Excerpt from Marc Bousquet, “Introduction”:
The Occupation Cookbook is a “manual” that describes the organization of the student occupation of the Faculty of Humanities and Social Sciences that took place in the spring of 2009 and lasted for 35 days. It was written for two reasons: to record what happened, and to present the particular organization of this action in such a way that it may be of use to other activists and members of various collectives if they decide to undertake a similar action.
What does it mean to “occupy” a school? A school occupation is not, as the corporate media like to portray it, a hostile takeover. A school occupation is an action by those who are already its inhabitants — students, faculty, and staff — and those for whom the school exists. (Which is to say for a public institution, the public itself.) The actions termed “occupations” of a public institution, then, are really re-occupations, a renovation and reopening to the public of a space long captured and stolen by the private interests of wealth and privilege. The goal of this renovation and reopening is to inhabit school spaces as fully as possible, to make them truly habitable — to make the school a place fit for living.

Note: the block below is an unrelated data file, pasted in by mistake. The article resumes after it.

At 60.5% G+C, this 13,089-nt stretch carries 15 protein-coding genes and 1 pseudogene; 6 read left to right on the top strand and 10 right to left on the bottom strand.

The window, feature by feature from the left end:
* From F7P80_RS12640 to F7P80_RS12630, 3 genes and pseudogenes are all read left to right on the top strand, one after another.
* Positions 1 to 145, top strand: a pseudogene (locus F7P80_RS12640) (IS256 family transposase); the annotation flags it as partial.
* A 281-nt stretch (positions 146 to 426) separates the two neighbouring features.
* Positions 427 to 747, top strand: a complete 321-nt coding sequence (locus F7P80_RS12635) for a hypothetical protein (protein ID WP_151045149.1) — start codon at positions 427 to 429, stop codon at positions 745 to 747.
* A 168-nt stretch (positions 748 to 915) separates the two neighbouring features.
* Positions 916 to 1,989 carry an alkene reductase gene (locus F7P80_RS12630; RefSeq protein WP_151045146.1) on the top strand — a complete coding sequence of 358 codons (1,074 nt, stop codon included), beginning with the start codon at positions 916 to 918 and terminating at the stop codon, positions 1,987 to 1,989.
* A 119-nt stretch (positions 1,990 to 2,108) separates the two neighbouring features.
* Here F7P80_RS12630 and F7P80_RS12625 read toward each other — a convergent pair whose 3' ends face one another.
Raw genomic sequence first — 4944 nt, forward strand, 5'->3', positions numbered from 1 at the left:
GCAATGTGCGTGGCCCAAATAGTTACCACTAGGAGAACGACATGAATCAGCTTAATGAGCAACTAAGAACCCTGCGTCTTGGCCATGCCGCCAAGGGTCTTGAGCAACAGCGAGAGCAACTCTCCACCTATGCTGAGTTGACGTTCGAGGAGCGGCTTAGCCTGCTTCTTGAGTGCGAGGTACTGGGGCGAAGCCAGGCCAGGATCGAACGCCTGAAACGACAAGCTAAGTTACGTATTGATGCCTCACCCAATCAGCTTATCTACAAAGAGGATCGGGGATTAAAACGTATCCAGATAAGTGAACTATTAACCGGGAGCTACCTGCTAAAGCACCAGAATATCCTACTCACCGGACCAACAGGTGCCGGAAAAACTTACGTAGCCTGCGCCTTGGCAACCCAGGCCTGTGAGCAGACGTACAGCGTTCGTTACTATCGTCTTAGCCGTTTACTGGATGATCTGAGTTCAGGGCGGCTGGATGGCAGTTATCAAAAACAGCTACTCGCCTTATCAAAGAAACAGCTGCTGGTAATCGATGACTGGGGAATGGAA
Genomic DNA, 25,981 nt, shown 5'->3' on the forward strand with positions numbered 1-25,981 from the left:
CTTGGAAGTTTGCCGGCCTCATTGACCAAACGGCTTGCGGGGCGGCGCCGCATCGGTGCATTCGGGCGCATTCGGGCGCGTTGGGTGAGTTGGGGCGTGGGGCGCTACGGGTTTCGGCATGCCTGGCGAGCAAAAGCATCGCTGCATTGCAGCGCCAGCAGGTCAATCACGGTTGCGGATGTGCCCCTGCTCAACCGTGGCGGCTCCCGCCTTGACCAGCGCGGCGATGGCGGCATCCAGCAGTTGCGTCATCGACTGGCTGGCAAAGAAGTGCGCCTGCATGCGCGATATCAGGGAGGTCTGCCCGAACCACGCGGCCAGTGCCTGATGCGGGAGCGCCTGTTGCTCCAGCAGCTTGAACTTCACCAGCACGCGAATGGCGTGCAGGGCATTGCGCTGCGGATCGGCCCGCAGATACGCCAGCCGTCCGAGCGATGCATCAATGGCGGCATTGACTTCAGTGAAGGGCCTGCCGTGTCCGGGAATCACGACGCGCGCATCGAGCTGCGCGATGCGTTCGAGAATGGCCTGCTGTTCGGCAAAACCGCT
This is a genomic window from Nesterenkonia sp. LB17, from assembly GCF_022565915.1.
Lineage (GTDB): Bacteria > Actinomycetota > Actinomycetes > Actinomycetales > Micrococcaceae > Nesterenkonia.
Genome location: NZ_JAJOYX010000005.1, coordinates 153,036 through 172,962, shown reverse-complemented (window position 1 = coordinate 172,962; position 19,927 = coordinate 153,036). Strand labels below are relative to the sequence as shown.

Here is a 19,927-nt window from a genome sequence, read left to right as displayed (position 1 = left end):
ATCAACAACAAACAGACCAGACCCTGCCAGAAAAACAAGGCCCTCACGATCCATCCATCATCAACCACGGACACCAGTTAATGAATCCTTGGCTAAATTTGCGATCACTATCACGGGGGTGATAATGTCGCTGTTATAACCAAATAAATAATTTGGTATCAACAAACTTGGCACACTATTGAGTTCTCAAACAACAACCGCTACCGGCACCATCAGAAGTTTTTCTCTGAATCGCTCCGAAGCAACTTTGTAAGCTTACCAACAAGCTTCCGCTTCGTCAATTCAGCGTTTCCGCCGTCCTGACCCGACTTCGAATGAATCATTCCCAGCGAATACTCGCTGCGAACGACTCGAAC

Introduction by Marc Bousquet. Translation by Drago Markisa. London, New York, and Port Watson: Minor Compositions, 2010. Originally published by the Center for Anarchist Studies, 2009, <www.anarhizam.hr>. For more information, visit <slobodnifilozofski.org> and <www.slobodnifilozofski.com>.
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